How San Francisco plans to avoid a winter COVID surge

City jumps ahead of CDC to expand booster shot eligibility for all adults

San Francisco is going all-in on a not-so-secret weapon to prevent another disastrous winter COVID surge: Vaccines and booster shots.

“As people gather and engage in the busy holiday season, contact rates will increase, and there will be more opportunities for the virus to spread,” San Francisco Health Director Dr. Grant Colfax said this week. “As a result, we could see a significant increase in hospitalizations particularly for high-risk people.”

As cases of COVID-19 tick up across the country and state, San Francisco is experiencing a moderate increase in cases as well. Hospitalizations resulting from those cases, however, have remained low with just about 30 people across The City hospitalized for COVID-19 as of Wednesday.

But city and county health officials still say there’s room for concern and are telling adults over 18 who were vaccinated more than six months ago to get a booster, and urging children 5 and up to get vaccinated if they haven’t already. San Francisco currently is in the orange “substantial” category of coronavirus transmission, according to criteria set by the Centers for Disease Control and Prevention.

“We don’t know if this rate will continue at the slope it is now, but it indicates we need to use the tools we have to protect ourselves from COVID-19,” said Colfax. “I ask that during this holiday season, we give ourselves and our loved ones the gift of protection… that gift is best given through vaccines.”

Thousands unvaccinated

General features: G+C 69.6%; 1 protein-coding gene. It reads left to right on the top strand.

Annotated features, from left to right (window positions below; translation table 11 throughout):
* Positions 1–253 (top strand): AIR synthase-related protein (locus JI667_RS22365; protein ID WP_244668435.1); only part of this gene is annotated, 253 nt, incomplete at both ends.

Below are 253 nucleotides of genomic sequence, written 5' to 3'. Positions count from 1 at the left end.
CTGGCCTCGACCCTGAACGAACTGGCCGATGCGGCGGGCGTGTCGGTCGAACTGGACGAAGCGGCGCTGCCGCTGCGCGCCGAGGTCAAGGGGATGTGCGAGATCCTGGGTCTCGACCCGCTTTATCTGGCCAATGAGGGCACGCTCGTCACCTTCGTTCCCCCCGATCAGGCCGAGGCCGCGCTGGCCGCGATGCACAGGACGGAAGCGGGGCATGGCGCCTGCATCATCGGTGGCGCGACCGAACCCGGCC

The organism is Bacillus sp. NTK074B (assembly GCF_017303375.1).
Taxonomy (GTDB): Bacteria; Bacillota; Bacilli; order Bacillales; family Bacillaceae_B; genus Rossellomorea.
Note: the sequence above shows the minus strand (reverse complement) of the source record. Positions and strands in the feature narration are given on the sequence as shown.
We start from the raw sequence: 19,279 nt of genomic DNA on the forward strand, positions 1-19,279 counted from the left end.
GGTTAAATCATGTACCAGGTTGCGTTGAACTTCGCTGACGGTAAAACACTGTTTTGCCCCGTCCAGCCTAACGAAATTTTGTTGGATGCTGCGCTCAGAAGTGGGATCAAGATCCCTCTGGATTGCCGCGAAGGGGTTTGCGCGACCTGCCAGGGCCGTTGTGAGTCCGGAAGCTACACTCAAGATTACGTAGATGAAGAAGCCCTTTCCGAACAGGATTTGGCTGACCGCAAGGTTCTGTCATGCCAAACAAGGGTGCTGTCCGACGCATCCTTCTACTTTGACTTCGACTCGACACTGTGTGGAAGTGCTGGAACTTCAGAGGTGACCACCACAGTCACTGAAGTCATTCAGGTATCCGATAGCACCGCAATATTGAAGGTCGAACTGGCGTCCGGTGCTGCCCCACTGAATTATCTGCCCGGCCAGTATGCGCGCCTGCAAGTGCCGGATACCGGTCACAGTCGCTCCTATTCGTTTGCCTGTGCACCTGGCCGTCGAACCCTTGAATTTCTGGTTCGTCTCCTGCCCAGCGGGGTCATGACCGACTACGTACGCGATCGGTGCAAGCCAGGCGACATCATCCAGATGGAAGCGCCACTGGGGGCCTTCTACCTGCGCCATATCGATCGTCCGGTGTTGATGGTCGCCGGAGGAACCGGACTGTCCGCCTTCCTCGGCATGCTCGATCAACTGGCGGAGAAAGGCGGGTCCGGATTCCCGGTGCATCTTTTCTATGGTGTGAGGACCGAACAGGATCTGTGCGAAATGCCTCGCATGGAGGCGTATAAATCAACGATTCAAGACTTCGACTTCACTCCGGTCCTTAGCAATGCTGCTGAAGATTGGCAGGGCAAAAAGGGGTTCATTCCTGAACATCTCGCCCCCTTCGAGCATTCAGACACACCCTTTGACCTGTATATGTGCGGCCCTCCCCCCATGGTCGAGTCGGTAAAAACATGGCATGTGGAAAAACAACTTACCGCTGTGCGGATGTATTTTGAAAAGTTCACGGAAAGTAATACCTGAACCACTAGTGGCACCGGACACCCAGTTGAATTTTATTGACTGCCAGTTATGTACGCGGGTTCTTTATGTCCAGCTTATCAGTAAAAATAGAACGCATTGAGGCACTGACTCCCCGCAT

Even in San Francisco where more than 80% of the eligible population has received shots, thousands of residents are still unvaccinated.

To prepare for a projected rise in COVID cases this winter, San Francisco health officials recently decided to bypass federal-level debates and expand booster shot eligibility for all adults, which the CDC followed on Friday. California expanded its state guidance last week, and on Thursday, the state updated its MyTurn online vaccine website to include booster shot sign-ups.

Pfizer and Moderna recipients may receive a booster six months after their second dose. San Francisco public health officials said, in particular, seniors 65 and older, people with underlying medical conditions and people who work in high-risk settings should receive a booster as soon as possible.

Additionally, all Johnson & Johnson recipients should receive a booster two months after their previous dose, health officials said.

“I want to emphasize how effective these vaccines are. They are saving lives and keeping people out of the hospital,” said Colfax when asked about jumping ahead of CDC guidance. “There is also data showing immunity to the vaccine wanes after 6 months. We are working to stay ahead of the virus.”

San Francisco is heading into Thanksgiving week in much better shape than a year ago. Nearly 87% of SF residents ages 5 and up have received at least one dose of a COVID-19 vaccine, and 80% of residents 5 and older have a completed series.

More than 30% of children between 5 and 11 who were made eligible for the vaccine only a month ago are vaccinated.

Part of the decision to open up vaccine eligibility was to clear up previous booster guidance that outlined eligibility for only certain groups. The mixed messaging has been frustrating for people like Michael Curtis, who recently experienced a breakthrough case of COVID-19 after attending the Outside Lands music festival over Halloween weekend, which required proof of vaccine or a negative COVID-19 test within 72 hours of the event.

“I was considering getting a booster before the festival because I got my original second dose at the end of March, so I was seven months out. But I didn’t qualify for it, even though a bunch of my friends did get one before we went,” Curtis said, who had a mild case and says none of his friends at the event tested positive.